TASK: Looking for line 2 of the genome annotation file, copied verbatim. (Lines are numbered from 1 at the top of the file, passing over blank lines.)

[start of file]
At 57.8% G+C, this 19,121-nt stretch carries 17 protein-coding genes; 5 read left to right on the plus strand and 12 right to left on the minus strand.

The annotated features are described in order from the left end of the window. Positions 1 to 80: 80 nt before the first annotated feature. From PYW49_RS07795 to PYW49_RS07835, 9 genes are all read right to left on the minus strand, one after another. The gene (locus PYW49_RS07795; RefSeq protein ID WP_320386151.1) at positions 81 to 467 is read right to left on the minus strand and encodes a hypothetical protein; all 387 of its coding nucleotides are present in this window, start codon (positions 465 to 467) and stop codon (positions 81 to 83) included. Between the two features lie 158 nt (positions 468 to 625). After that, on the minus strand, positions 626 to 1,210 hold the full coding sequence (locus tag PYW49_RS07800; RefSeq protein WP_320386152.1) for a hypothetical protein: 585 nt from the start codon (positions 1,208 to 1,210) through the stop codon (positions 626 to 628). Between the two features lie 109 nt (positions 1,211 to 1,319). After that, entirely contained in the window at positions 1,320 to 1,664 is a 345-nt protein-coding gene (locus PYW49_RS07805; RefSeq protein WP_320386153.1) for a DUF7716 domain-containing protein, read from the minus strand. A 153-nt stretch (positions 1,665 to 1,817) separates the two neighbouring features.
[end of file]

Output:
The annotated features are described in order from the left end of the window. Positions 1 to 80: 80 nt before the first annotated feature. From PYW49_RS07795 to PYW49_RS07835, 9 genes are all read right to left on the minus strand, one after another. The gene (locus PYW49_RS07795; RefSeq protein ID WP_320386151.1) at positions 81 to 467 is read right to left on the minus strand and encodes a hypothetical protein; all 387 of its coding nucleotides are present in this window, start codon (positions 465 to 467) and stop codon (positions 81 to 83) included. Between the two features lie 158 nt (positions 468 to 625). After that, on the minus strand, positions 626 to 1,210 hold the full coding sequence (locus tag PYW49_RS07800; RefSeq protein WP_320386152.1) for a hypothetical protein: 585 nt from the start codon (positions 1,208 to 1,210) through the stop codon (positions 626 to 628). Between the two features lie 109 nt (positions 1,211 to 1,319). After that, entirely contained in the window at positions 1,320 to 1,664 is a 345-nt protein-coding gene (locus PYW49_RS07805; RefSeq protein WP_320386153.1) for a DUF7716 domain-containing protein, read from the minus strand. A 153-nt stretch (positions 1,665 to 1,817) separates the two neighbouring features.